We like to picture our closest animal relatives as gentle giants, but like any other animal, gorillas can be threatening when approached the wrong way. Footage taken in 2015 of a charging silverback gives us a fascinating insight into the inner world of gorillas.
Kevin Cave and his family were out at the Henry Doorly Zoo and Aquarium in Omaha, Nebraska. The family was watching the gorillas, and Cave was videotaping the enclosure, when one of the gorillas looked Cave straight in the eyes. Then, the gorilla charged at the glass, slamming itself against the reinforced barrier rest in front of Cave and his family.
When the visitors returned after running away, they noticed a long crack in the glass. Dan Cassidy, the zoo’s spokesperson, says that visitors weren’t in danger: the pane is made of three layers of glass and acrylic, and Kijoto (the gorilla in question) only cracked the first layer.
But the question remains: what prompted him to rush the glass?
The first possible reason is interpersonal dynamics in the gorilla group.
Cassidy explains that the three teenage male gorillas in the enclosure had been fighting over who was going to be the alpha male. When male gorillas get to be around 20 years old, they start producing more testosterone and becoming more aggressive
The three gorillas had just been in a fight, and Cassidy believes that Kijoto was trying to establish his dominance by pounding on the glass. He mentioned that the gorillas will often hit the glass to prove dominance because of the loud noise it makes.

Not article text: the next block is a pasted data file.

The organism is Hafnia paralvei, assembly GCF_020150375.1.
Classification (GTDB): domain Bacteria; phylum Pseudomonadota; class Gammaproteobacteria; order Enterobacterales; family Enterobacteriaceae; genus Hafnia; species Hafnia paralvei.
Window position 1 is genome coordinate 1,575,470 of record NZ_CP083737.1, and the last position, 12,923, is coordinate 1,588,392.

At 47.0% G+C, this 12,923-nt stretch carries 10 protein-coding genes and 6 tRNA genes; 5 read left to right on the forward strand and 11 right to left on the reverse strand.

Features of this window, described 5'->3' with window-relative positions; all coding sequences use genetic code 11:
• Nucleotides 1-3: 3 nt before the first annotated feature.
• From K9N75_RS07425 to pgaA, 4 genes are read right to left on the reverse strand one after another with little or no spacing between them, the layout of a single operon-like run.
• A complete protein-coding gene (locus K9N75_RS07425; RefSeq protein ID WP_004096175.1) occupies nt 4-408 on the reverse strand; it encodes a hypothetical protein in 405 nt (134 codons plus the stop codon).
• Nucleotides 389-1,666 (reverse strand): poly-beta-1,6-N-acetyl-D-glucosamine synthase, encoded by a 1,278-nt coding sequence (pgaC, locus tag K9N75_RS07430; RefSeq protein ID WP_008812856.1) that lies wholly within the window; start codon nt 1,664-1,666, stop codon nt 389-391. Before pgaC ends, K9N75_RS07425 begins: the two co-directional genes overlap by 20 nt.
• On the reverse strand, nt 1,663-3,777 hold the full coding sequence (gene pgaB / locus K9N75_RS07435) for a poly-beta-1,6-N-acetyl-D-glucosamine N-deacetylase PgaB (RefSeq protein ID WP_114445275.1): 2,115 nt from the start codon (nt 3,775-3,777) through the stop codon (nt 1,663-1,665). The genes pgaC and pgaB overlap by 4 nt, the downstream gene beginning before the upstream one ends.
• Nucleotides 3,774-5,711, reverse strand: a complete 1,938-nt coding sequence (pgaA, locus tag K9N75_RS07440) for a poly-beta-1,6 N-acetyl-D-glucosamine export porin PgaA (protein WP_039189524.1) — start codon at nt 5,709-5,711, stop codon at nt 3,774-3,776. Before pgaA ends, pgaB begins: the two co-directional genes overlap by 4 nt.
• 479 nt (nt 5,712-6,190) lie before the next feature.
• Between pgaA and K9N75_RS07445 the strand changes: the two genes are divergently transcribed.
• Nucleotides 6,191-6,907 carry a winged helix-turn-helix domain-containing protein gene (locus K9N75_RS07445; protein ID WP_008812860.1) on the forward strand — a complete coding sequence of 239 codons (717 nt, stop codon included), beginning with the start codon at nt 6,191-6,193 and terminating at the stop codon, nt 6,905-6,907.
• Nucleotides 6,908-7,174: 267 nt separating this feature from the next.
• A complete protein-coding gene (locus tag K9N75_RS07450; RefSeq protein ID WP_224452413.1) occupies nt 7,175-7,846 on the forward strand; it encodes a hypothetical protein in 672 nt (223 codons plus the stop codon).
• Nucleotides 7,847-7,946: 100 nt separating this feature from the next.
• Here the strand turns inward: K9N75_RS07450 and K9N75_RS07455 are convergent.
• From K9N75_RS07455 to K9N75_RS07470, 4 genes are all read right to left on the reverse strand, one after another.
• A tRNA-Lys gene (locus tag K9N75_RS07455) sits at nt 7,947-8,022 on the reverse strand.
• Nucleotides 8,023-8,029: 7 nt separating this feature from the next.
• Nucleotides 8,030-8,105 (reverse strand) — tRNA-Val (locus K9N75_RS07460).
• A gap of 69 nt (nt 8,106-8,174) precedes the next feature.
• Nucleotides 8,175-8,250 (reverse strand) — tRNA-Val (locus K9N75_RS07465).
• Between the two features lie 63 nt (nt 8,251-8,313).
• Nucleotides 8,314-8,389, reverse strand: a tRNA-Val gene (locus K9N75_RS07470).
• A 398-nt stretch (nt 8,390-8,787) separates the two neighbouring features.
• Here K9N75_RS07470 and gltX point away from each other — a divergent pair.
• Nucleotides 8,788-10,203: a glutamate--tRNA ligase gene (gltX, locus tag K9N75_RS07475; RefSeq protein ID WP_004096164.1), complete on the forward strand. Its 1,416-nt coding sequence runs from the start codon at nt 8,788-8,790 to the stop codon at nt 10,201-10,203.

The second possible reason is right in the video: right before the gorilla charges, you can see the young Cave girl pounding on her chest.
Gorilla communication is primarily nonverbal, but in many ways, it’s almost as complicated as human language. When gorillas challenge each other, there is a proper sequence of events that involves hooting, tearing up vegetation, and sideways running.
As one of the last stages in this fight display, gorillas start beating their chests. So, in gorilla language, Cave’s daughter was essentially shouting “You wanna go?” while giving him the middle finger with both hands. Small wonder Kijoto thought she was looking for a fight!
The incident isn’t unusual: silverbacks charge at each other and watching humans very frequently. But it is a fascinating example of how complex gorilla social structures are – and an important reminder not to approach these majestic creatures without understanding them.